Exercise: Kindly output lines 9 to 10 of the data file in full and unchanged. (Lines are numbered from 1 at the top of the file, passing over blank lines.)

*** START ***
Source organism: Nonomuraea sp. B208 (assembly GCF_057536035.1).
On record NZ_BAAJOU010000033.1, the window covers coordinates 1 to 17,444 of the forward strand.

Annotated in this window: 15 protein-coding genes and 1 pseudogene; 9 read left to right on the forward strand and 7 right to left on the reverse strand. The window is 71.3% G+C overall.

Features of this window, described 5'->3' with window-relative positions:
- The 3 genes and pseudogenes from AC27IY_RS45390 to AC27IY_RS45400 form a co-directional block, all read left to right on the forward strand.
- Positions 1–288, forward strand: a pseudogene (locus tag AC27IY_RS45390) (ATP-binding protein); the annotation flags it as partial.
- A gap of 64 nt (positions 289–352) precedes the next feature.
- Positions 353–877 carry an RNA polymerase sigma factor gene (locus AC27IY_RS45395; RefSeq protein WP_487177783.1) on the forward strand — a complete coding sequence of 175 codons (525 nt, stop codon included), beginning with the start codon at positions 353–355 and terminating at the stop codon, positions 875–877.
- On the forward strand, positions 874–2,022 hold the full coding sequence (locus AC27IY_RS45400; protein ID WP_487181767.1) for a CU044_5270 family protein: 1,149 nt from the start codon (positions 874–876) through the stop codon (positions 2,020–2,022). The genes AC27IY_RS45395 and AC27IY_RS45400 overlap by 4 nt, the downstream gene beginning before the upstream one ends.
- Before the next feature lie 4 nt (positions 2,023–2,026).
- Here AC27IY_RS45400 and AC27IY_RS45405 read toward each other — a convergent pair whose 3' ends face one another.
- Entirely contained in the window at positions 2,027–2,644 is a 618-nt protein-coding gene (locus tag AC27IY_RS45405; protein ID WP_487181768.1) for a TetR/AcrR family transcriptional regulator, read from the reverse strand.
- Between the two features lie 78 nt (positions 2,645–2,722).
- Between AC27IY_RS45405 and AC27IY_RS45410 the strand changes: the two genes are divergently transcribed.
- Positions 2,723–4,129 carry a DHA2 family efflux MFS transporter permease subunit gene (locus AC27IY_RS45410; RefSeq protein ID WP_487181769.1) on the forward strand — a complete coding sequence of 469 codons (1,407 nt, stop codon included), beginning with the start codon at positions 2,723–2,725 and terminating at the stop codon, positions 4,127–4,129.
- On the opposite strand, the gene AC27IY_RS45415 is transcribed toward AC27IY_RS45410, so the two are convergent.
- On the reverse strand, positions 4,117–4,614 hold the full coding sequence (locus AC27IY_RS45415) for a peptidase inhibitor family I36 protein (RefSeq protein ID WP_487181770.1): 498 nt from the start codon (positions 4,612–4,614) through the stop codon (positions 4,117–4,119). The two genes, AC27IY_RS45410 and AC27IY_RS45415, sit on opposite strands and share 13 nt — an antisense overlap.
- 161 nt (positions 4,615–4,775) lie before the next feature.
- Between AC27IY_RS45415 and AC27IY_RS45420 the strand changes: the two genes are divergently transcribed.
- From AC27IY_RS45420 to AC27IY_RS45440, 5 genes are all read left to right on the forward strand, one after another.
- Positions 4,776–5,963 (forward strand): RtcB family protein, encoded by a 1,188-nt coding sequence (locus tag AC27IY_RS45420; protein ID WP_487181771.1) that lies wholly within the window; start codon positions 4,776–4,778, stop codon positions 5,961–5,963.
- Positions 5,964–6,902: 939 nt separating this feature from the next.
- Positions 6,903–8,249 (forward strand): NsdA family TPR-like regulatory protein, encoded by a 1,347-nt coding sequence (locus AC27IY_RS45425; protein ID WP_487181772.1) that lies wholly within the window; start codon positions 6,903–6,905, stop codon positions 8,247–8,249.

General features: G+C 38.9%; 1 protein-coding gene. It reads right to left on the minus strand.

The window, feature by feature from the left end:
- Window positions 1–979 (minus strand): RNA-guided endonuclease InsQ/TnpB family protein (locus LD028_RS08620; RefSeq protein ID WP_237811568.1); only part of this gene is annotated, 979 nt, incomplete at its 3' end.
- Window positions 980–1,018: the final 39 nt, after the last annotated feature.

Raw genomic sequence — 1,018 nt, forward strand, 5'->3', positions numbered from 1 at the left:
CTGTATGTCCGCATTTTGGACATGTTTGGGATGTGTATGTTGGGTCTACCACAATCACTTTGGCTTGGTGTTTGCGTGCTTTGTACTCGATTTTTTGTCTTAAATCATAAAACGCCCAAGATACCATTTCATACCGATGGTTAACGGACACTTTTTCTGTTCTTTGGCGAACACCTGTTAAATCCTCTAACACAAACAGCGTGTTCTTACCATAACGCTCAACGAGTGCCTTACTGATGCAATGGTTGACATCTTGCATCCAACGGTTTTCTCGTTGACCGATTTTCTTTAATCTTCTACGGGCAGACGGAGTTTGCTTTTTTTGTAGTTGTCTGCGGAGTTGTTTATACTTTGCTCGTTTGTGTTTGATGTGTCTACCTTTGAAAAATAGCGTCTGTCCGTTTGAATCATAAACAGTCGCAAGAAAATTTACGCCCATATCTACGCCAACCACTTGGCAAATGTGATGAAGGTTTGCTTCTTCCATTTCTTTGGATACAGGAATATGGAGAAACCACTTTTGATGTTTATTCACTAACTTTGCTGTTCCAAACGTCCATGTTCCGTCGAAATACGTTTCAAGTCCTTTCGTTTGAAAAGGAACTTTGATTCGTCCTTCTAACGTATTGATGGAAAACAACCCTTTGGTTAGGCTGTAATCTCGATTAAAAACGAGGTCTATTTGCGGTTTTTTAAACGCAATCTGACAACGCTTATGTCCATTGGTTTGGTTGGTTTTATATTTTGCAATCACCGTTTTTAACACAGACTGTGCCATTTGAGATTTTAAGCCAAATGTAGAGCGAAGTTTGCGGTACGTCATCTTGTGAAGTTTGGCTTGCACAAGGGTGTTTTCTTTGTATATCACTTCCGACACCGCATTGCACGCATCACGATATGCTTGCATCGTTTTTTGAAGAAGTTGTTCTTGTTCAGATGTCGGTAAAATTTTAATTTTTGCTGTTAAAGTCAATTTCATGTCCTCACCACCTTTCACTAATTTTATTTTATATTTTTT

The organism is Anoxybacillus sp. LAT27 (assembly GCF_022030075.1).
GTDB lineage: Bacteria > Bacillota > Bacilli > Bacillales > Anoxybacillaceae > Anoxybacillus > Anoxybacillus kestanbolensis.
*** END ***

- On the forward strand, positions 874–2,022 hold the full coding sequence (locus AC27IY_RS45400; protein ID WP_487181767.1) for a CU044_5270 family protein: 1,149 nt from the start codon (positions 874–876) through the stop codon (positions 2,020–2,022). The genes AC27IY_RS45395 and AC27IY_RS45400 overlap by 4 nt, the downstream gene beginning before the upstream one ends.
- Before the next feature lie 4 nt (positions 2,023–2,026).